Omygosh...since I was awake enough to even know there was a Paris - what, maybe 7 years old? - I have wanted to see it. For years, I have had some uncanny sense that some past-life Alecia existed in Paris. I LOVE anything sort of 1920's Parisian - the furniture, the clothing, the ideas. I adopted these things like they were long abandoned children. Now, all these many grown-up years later, I have arrived. In Paris, that is.
|From the Living Room of our apartment. Haussmanian Central. |
Everything in this lovely, lovely late 19th Century style.
Remind me: why don't we have French windows in the US?
We arrived this morning at 8:00 a.m. and after a long, long, long cab ride but with a quite nice driver, we got into the city and to the apartment we have rented around 10:00. The apartment is one of those lovely Haussmanian things - built in the 19th Century following a (it seems to me) brilliant plan by George-Eugene Haussmann to "modernize" Paris by introducing wider, straighter boulevards among other things. This was an effort to make the growing city more navigable and friendly, a contrast to the narrow, winding Medieval configurations.
Seems all good to me. But the most beautiful thing about this city is that, like other old cities (including Charleston, SC!) the churches are the tallest buildings. In this city of 2.2 million, I haven't seen a modern skyscraper. Whatever...they may exist in the suburbs, exurbs, blah, blah, blah. There are none in the city centre (as it is spelled here) and this is just the most exquisitely human scale thing.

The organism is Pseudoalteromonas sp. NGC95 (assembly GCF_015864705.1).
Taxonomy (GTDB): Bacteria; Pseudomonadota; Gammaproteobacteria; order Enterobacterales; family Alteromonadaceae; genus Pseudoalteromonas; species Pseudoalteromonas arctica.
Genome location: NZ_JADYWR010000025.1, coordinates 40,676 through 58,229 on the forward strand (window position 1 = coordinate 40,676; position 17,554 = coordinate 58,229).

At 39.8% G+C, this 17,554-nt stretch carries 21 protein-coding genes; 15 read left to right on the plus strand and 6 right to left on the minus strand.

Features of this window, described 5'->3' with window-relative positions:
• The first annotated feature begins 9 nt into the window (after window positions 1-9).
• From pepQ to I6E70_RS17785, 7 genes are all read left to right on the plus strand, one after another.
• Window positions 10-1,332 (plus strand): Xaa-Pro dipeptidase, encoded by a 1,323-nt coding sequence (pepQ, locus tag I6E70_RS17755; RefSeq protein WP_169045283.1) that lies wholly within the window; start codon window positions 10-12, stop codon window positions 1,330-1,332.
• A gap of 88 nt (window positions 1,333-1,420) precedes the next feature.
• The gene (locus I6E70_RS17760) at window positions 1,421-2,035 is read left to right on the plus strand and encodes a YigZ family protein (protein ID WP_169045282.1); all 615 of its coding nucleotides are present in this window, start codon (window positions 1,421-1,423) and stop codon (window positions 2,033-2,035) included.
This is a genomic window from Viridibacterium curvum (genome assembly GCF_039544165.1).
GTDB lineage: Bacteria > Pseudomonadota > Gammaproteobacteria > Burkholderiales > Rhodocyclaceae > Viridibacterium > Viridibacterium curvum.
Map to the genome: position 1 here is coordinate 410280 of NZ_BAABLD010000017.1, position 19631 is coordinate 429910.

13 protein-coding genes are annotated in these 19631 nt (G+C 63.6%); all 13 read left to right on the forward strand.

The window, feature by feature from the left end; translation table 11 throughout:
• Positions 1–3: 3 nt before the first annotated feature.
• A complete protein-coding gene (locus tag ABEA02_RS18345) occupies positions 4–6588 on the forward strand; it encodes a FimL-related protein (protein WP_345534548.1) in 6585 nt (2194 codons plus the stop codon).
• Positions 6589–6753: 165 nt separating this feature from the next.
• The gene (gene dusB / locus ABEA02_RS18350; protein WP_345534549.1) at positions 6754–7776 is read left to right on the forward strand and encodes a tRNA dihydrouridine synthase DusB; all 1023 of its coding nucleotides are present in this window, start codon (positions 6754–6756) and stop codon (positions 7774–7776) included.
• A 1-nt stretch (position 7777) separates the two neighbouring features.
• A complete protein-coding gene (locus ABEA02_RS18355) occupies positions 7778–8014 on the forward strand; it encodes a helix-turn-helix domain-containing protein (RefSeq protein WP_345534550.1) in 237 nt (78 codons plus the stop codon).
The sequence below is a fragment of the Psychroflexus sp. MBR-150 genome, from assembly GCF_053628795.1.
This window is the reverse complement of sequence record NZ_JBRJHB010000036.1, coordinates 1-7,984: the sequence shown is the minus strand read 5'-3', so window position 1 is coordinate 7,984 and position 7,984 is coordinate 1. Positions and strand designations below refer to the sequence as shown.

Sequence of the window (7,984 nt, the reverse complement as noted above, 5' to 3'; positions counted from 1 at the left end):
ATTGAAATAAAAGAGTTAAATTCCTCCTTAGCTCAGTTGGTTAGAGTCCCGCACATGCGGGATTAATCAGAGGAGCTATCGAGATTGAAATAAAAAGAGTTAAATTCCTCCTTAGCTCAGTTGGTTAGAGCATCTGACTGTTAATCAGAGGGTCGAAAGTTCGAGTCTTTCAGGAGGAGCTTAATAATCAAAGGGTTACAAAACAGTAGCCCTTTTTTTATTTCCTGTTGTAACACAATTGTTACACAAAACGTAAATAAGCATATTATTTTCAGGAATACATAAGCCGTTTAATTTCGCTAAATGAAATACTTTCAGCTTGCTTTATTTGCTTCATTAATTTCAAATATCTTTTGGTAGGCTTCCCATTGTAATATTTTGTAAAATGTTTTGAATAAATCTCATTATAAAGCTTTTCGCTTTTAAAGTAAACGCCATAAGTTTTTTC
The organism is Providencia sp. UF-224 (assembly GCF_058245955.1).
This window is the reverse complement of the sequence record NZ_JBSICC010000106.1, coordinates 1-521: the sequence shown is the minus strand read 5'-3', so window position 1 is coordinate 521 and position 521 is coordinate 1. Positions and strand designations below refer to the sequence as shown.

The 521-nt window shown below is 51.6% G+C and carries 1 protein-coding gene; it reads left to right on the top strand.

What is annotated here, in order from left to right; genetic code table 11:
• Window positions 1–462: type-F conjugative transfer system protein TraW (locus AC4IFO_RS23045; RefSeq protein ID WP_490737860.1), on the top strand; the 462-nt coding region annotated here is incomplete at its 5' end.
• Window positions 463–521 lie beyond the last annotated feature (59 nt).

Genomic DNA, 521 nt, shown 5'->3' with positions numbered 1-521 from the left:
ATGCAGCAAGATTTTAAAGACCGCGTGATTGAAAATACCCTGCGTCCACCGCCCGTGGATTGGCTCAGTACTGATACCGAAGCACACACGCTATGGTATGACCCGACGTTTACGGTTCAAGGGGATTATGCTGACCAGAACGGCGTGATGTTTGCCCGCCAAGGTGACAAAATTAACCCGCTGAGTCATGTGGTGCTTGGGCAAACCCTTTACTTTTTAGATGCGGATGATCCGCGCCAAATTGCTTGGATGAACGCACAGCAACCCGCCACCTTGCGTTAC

It feels very very grand. And elegant. But in a very lived-in kind of way. I can hardly speak about the cafes and private little shops without weeping - especially as I drive around "Uptown" in Minneapolis now. Ugh-o - with the sterile quality of the chains. Embarrassing, no? It should be cool, local, small, juicy. nope. not. Okay, I won't spend my time trying to figure out how to make Minneapolis into a Paris. That's a big job.
Day Two: Didn't get that posted yesterday. Too much need for sleep (didn't really sleep on the otherwise perfect flight) and getting bearings. Thank god I inherited some basic sense of a compass from my father - I can pretty much find my way around a place with a map in hand - then, after a few treks, I can do it from memory. (I HATE a map on an iphone, however. It has to be a paper map.)
So that's all we did. Where's the Seine? Where's the espresso? Where's the wine and Bombay gin? Where's the chocolate? Where's the best baguette and best croissant? Where's the falafel restaurant? The Repetto shoe shop? And all the cool places that friends referred us to? I should be hear a month to get it all done.
But, c'est la vie! And life is good now that we are coming out of the major jet lag dud mode.
Here are some early highlights:
|My new favorite part of any meal. This one at Robert & Louise. |
"Rustic steak" according to Bill Summerville of La Belle Vie in Minneapolis - who told us about it.
This was divine.
|Yep, Notre Dame. 850 years old. Smack in the center of Paris. |
Seems like maybe the city was built around it.